Should the Town of Clayton try to preserve its history? Of course it should. Should the town ignore private-property rights to do so? We don’t think so.
In any event, the debate over historic preservation is largely ancillary to a rezoning request currently before the Clayton Town Council. The question for Clayton leaders to answer is whether property owners can use their lands as they see fit.
The rezoning request comes from Horne Memorial United Methodist Church, which wants the council to rezone two lots the church owns on Horne Street, just behind the main church campus. Normally, a request from a church wouldn’t meet much opposition, but one of those lots is home to the church’s former parsonage, an impressive old house of some historic significance. And some neighbors are wary of the church’s rezoning request because they fear it could lead to the house’s demise. At worst, those neighbors worry, Horne Memorial will raze the former parsonage to make room for a parking lot or playground. At best, they fear, the church will turn the house into offices.
But Clayton leaders shouldn’t let the house’s fate influence their decision on the church’s rezoning request. Horne Memorial has every right to use its properties as church leaders see fit so long as those uses don’t harm the church’s residential neighbors. Horne Memorial leaders say they have made no decisions about the properties, but it’s hard to imagine a well kept office building, parking lot or playground hurting nearby homes. Indeed, we suspect a playground would actually enhance the value of surrounding properties. Beyond that, we could make a convincing argument that Horne Memorial and its various ministries better serve Clayton than an old house.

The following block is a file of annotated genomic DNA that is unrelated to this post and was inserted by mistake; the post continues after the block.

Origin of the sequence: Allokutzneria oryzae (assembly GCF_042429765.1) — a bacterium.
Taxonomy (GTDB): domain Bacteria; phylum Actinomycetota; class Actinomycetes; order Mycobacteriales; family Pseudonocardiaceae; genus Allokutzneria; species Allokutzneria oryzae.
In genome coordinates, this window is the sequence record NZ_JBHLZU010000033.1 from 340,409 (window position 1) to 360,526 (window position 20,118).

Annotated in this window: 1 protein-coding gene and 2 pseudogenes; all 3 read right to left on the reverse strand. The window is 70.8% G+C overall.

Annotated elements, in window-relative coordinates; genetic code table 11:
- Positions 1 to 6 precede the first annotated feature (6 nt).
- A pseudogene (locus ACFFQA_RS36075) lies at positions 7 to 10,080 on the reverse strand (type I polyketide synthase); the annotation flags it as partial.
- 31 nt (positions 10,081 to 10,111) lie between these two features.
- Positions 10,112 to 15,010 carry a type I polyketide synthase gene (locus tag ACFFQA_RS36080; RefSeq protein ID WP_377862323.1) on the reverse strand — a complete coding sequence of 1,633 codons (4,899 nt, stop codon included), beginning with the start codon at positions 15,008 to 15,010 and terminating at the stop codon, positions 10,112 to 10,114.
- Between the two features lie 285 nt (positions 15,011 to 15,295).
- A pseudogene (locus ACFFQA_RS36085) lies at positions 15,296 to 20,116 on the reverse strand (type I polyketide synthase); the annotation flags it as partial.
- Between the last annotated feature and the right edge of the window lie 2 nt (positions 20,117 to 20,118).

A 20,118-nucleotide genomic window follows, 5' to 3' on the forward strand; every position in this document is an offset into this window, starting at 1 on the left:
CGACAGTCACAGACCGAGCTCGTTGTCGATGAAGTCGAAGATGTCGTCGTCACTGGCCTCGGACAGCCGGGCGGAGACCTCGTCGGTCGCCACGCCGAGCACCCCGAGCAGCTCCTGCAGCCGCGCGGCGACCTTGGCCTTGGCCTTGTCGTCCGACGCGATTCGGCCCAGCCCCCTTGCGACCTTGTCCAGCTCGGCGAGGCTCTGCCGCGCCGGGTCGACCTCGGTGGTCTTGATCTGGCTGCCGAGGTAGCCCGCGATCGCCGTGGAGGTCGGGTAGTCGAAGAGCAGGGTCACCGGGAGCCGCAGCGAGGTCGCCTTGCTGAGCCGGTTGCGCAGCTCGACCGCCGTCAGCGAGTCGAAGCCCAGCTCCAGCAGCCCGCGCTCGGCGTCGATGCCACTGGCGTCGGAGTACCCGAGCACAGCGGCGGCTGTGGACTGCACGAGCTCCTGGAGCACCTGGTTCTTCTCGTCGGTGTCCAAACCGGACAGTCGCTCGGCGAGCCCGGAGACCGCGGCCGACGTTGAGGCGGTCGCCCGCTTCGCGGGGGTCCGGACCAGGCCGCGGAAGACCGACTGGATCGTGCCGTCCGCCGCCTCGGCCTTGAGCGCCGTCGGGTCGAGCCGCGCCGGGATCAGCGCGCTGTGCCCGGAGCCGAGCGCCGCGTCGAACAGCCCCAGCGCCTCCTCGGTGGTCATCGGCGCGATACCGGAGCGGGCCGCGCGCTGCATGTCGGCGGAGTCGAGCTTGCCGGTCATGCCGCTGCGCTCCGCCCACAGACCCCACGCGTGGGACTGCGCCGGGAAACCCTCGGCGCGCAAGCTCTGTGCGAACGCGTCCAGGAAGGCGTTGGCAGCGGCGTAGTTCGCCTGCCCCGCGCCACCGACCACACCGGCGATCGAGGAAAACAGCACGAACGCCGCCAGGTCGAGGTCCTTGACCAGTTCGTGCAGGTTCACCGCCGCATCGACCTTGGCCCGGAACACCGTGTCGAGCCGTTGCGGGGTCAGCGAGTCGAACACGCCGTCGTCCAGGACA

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In any event, the former parsonage itself has nothing to do with the church’s rezoning request. Rather, the question is whether the town should change the zoning from residential to office and institutional so Horne Memorial can make use of the land it owns. If the Town Council thinks changing the zoning won’t harm the church’s neighbors, it really has no choice but to grant the request.
Like the neighbors, we would hate to see a piece of Clayton’s history fall to the wrecking ball, and perhaps Horne Memorial will be amenable to preserving the house, perhaps selling it to a buyer willing to move and restore the parsonage. But that’s a decision church leaders, not town councilmen, should make.